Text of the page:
There are so many fascinating characters in this film! Ones who do not do the expected thing and thereby change everything. The opening sequence, that is the expected thing. Meena may fall in love and choose to have the baby (there is an unspoken moment later in the film when young Meena visits an “ill” friend with the implication she is recovering physically and emotionally from an abortion), but there is no place in society for this family. So Meena dies tragically, Ashok lives life as a sad bachelor, and young Meena is raised in a brothel. That is the expected thing.

What is not expected is that young Meena’s aunt will have the love to raise her niece to be a happy intelligent young girl, and at the same time nurture her hatred for Ashok. What is not expected is that in the second generation, rather than leaping quickly into love, Meena will hold back and think it through, resist until she is sure there is a future. And that Rajkummar will not have the fear and hesitation of the previous generation, will be brave enough to confront his family and insist on marriage.

She was trained to handle men fighting over her, she knows how to hold back and wait to see what happens

This is how tragedies happen, everyone doing the expected thing and not seeing the possibility of any other way. And this is how tragedies are avoided, when people are brave enough to do something different. Even if sometimes that is nothing.

Meena’s character is not the usual tragic Tawaif. When love comes to her, she does not rush out of her safe life into the unknown, she stays and waits. Even when Rajkummar attempts to marry her, she resists. On my first watch I was irritated by her for running away simply because she was concerned about the shame having a Tawaif in the family would bring to him. But on the second watch, it made sense to me, and it was the right choice. He was marrying her in a hurry, in a passion of love. Much like how her father had rushed her mother from the brothel without a plan. And with no guarantees, their love story could end as tragically as her parents. The typical Tawaif is a fragile woman driven by love, ready to make great sacrifices. But that’s not Meena here. She loves Rajkummar, but she is still capable of thinking and caution.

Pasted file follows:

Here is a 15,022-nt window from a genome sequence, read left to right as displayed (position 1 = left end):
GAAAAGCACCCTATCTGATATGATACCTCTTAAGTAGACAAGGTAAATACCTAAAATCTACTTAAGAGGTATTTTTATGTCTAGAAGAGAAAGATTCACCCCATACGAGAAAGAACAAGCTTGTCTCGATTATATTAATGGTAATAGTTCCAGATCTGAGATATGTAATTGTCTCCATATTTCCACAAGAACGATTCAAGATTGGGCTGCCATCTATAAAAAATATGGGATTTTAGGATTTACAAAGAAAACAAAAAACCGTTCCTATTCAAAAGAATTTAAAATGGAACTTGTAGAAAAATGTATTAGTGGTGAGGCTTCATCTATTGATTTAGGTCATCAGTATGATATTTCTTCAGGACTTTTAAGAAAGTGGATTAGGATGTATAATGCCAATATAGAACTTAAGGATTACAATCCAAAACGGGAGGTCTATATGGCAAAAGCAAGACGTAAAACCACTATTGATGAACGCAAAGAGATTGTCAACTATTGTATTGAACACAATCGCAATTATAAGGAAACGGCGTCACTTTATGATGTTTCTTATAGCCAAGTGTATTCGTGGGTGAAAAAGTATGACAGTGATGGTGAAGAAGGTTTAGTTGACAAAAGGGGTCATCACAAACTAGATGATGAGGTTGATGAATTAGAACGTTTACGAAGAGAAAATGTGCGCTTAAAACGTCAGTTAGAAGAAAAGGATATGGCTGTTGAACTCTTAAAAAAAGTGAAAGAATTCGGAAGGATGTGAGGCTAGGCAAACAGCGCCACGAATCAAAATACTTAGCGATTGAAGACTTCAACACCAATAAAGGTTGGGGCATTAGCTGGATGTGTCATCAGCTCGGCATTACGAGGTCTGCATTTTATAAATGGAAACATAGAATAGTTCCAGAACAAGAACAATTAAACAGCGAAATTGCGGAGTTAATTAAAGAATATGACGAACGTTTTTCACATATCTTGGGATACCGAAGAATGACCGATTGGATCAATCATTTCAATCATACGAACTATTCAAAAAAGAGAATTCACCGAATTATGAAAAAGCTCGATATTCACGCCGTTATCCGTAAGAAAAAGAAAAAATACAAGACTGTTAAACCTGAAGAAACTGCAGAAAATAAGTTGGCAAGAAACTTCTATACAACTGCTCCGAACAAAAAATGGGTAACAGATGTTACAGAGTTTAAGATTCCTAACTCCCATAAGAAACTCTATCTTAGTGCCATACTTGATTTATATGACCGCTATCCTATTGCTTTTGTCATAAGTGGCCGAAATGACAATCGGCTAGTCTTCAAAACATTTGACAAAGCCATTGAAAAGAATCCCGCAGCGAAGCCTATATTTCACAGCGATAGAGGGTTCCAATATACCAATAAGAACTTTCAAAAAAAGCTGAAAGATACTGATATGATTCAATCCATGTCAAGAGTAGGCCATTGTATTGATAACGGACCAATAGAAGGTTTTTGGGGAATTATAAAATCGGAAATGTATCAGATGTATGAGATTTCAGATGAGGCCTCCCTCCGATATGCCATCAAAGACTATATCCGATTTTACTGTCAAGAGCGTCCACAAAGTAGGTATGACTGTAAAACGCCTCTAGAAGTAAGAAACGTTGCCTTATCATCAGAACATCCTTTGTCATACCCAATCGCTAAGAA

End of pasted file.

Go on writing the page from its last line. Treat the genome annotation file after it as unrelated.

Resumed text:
Her aunt isn’t the typical Madame either. She is prepared to sell Meena’s virginity, but she is still trying to protect her. The greatest threat she sees is not the men looking to buy her but the men looking to make her fall in love, to leave her ruined with nothing. That is what she protects her from over and over again, the disaster that killed Meena’s mother. It’s a complex concept, the Madame who sees prostitution as the safest route for her neice.

The biggest thing I came away with on a second watch was the feeling that this was just one of many stories. We see Meena’s friend, recovering from being “ill”. We see Meena’s mother dying. We see her aunt raising her and living for her niece. And in the beautiful first song, we see Meena dancing for customers as behind her dozens of other women do the same. There is a whole district of Tawaifs and none of them are like any other, they each have their own stories, they are each their own people, more than any simple “Tawaif” identity can be.

6 thoughts on “Female Films: Pakeezah, the Forgiven Tawaif

  1. For a modern version of this story, see Salman and Urmila’s film Janam Samjha Karo. Even the SRK – Sonali Bendre film English Babu Desi Mem is a variation of this theme. Both films are really the heroine’s story, and both actresses have given very good performances.


  2. You are exactly why white folks shouldn’t review Hindi mo it’s. This film never mentions Saheb Jaan’s “virginity.” But you be clueless you.


  3. Much as the the tragic tawaifs tug my heartstrings, I like the hardened,bitter paan-chewing, street-smart tawaifs a whole lot better.Like say Vyjayanthimala in Sadhana or Rati Agnihotri in Tawaif.They have nothing but contempt for the sensitive beta-heroes in the beginning.The tawaif considers them naive and nothing but ‘pigeons’ to be ‘plucked’. It takes a long time for them to accept that ‘this particular man’ is not like the others.Even if a man is willing to accept them, the family would never stand for it.In a real world Ashok Kumar or Raaj Kumar’s family would never accept the tawaif.Which is why the man will have to leave his family for the tawaif rather than the other way round.Case in point, Nargis’s father left his family for her singer-dancer mother.Which is also why a tawaif’s lover in most films is the dacoit. They are both outcasts and the rules of society are not applicable to them..But even then society will raises objections if the Hindu dacoit ever decides to marry his tawaif lover.Like in Waheeda and Sunil Dutt’s film Mujhe Jeene do.Their marriage which is was conducted under the auspices of a Hindu priest and a Muslim mullah is considered null and void.And their son considered a bastard.


  4. When Sahibjaan calls herself “khuli hui kabra ki besabra laash,”something broke inside me.I first saw this movie when I was eight,and again after my boards when I was sixteen.As a child I understood nothing,but as a teen the nuances became visible to me.That scene where Sahibjaan returns to the gulabi mahal,with the profanities and the music playing simultaneously on a loop it leaves a lasting impact on the heart.